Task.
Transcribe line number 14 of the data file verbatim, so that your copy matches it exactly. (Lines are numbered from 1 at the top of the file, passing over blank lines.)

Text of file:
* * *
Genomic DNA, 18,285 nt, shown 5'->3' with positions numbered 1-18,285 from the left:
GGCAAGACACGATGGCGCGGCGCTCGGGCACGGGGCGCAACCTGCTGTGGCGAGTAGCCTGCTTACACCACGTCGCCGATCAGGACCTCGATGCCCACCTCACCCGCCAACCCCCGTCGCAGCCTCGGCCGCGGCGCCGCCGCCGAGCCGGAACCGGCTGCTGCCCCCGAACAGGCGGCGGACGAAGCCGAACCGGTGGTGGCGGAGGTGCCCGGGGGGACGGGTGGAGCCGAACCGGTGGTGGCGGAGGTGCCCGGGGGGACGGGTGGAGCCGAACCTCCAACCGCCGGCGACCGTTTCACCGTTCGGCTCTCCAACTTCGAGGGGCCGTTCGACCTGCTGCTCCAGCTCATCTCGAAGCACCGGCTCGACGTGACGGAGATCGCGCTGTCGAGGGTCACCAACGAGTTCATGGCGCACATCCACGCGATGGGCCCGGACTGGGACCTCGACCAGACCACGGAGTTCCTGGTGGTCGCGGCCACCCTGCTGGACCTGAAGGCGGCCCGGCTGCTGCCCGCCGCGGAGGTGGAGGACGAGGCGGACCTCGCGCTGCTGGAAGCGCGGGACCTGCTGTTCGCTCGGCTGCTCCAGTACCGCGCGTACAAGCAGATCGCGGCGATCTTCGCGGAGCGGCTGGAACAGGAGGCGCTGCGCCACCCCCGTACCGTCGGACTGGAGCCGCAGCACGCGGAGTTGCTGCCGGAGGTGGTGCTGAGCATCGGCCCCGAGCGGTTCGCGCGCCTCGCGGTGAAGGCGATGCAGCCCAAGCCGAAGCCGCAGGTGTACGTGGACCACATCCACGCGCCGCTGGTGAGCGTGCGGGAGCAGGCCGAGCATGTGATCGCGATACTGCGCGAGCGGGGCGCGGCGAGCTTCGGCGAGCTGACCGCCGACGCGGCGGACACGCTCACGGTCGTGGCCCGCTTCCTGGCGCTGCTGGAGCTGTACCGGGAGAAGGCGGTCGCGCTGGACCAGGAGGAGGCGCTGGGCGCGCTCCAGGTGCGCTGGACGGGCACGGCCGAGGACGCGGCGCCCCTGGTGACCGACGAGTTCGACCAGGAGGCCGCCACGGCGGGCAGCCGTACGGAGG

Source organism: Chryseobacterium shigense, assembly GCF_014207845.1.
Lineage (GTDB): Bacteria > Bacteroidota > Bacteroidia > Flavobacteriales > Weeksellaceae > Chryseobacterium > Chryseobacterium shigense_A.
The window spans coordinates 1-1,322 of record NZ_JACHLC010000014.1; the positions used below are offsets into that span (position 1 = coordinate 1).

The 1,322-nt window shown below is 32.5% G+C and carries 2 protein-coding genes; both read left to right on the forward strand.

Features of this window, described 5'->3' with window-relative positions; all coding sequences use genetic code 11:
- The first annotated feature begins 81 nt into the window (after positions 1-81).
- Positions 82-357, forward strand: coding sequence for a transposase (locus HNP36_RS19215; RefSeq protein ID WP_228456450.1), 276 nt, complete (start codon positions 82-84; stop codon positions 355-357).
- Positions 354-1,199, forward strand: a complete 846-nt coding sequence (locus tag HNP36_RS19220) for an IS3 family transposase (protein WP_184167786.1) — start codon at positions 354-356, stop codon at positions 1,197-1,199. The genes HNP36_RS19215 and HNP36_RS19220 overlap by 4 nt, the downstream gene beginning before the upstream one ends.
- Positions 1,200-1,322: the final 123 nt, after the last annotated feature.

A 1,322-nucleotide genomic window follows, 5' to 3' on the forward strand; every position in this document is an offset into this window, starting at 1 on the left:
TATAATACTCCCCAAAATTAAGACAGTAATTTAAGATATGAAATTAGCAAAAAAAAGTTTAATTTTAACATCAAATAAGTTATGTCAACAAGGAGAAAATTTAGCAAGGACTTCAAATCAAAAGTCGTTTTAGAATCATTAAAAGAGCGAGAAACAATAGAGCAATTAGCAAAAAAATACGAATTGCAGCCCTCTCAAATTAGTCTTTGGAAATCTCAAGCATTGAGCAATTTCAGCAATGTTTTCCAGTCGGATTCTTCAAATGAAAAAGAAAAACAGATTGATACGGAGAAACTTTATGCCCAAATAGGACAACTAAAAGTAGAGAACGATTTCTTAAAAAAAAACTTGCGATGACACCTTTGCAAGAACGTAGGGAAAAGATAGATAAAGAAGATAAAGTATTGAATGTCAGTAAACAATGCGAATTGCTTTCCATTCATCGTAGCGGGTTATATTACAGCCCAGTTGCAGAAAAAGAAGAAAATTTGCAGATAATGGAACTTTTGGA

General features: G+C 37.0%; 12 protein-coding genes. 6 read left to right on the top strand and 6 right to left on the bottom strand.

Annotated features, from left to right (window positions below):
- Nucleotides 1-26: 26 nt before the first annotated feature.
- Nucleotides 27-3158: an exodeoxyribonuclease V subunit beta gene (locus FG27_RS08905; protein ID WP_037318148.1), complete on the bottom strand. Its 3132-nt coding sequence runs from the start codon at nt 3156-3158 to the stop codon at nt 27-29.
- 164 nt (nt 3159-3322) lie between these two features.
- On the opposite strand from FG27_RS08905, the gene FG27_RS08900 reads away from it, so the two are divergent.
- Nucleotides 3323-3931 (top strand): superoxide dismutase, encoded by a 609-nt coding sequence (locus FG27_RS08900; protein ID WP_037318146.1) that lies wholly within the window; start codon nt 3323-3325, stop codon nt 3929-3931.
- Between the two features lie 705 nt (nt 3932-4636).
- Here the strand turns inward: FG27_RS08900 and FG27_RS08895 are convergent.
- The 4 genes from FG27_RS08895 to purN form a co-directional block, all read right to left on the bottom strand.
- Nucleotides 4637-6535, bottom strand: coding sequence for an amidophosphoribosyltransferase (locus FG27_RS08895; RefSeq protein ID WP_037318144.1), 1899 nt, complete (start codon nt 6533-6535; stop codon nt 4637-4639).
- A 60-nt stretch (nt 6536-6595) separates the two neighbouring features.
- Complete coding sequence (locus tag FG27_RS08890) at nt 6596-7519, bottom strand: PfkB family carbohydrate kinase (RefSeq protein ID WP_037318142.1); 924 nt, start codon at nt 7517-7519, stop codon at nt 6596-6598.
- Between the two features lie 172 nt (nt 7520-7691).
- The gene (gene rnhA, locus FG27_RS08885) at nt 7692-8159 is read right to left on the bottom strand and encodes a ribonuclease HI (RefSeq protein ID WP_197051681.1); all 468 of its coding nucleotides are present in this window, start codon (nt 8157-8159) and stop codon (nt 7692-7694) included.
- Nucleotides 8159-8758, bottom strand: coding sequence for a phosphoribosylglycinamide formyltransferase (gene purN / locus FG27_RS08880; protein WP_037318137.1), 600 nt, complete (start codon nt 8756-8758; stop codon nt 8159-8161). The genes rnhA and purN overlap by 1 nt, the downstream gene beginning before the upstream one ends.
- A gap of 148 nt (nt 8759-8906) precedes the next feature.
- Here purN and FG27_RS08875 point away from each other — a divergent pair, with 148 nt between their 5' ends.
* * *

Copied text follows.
General features: G+C 37.0%; 12 protein-coding genes. 6 read left to right on the top strand and 6 right to left on the bottom strand.